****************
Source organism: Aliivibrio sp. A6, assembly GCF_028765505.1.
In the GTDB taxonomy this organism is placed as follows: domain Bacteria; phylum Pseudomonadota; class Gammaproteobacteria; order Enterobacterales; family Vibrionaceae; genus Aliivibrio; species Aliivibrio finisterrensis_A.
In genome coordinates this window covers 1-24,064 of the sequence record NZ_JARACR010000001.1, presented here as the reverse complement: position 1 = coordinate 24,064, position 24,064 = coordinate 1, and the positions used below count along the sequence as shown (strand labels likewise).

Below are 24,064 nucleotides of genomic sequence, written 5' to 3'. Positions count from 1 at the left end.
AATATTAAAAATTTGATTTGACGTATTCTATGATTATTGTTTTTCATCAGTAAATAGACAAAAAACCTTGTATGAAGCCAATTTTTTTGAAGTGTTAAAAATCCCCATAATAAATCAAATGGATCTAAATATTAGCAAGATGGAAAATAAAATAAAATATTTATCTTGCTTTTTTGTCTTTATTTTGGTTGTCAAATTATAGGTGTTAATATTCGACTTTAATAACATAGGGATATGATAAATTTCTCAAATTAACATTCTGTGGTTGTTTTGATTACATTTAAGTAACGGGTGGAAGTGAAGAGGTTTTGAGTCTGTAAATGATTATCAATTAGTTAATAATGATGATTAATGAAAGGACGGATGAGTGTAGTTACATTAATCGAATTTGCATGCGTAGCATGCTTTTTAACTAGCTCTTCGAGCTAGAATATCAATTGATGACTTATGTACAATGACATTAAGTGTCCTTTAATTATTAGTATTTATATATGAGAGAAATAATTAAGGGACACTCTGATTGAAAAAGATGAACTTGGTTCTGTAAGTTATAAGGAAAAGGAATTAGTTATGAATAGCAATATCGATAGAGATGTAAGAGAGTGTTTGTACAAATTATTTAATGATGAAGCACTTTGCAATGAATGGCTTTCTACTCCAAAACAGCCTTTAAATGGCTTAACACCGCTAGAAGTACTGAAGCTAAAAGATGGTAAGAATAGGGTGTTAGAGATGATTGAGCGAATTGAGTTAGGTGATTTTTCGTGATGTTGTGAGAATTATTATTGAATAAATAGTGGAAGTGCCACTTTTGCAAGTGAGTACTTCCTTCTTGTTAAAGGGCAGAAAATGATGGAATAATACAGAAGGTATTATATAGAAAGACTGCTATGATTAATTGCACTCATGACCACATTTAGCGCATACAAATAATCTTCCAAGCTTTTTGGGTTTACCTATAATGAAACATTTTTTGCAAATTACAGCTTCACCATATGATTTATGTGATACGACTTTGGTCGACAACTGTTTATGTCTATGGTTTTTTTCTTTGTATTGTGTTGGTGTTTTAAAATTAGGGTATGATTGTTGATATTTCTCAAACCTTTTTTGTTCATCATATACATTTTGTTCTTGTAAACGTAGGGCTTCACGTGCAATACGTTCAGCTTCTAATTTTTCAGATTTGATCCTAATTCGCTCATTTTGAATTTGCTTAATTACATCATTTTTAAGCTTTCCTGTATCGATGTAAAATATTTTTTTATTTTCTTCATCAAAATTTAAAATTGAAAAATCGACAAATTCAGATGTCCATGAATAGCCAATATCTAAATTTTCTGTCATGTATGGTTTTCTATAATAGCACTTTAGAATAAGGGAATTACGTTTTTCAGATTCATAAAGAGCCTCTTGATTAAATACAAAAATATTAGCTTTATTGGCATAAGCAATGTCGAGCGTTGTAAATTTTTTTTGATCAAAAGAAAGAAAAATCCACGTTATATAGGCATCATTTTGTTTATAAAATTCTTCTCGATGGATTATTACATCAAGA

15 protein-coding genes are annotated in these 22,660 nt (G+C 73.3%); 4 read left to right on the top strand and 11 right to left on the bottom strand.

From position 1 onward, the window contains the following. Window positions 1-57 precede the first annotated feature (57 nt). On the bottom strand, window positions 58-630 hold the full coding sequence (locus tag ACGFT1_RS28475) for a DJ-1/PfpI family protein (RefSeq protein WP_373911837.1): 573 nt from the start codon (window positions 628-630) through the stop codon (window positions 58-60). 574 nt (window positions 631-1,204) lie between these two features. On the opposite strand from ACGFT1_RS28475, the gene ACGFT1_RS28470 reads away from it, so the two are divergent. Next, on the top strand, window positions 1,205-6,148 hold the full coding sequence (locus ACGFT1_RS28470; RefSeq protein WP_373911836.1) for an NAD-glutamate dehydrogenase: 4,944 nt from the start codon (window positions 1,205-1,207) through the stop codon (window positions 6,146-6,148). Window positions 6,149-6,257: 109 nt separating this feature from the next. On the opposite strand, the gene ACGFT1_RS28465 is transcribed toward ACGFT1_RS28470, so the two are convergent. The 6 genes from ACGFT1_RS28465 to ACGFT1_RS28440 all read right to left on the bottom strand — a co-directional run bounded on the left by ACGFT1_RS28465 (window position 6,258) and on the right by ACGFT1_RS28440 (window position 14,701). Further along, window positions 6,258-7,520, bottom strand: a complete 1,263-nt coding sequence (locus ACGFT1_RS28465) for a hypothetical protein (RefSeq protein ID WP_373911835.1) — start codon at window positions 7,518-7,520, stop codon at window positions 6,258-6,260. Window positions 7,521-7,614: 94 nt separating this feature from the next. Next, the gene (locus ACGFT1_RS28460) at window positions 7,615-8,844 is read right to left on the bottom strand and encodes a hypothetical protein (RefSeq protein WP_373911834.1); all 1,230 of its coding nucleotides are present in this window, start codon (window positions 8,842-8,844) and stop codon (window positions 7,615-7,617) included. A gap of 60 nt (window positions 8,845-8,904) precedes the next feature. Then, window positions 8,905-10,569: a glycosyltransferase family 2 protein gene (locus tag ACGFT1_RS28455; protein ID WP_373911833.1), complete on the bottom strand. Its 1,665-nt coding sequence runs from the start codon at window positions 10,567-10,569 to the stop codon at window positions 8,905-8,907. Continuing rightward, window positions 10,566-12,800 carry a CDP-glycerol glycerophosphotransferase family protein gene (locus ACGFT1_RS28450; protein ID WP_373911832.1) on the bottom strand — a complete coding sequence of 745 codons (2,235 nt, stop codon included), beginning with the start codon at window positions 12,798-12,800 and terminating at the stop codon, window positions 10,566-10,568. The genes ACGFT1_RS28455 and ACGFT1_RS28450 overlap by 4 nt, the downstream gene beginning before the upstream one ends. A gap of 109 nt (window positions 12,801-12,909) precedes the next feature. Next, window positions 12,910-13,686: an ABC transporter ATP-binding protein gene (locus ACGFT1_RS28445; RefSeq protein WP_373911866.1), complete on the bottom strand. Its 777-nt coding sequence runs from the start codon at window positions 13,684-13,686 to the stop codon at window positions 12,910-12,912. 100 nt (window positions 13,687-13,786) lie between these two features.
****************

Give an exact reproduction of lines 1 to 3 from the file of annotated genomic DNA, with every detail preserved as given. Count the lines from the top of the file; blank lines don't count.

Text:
Source organism: Aliivibrio sp. A6, assembly GCF_028765505.1.
In the GTDB taxonomy this organism is placed as follows: domain Bacteria; phylum Pseudomonadota; class Gammaproteobacteria; order Enterobacterales; family Vibrionaceae; genus Aliivibrio; species Aliivibrio finisterrensis_A.
In genome coordinates this window covers 1-24,064 of the sequence record NZ_JARACR010000001.1, presented here as the reverse complement: position 1 = coordinate 24,064, position 24,064 = coordinate 1, and the positions used below count along the sequence as shown (strand labels likewise).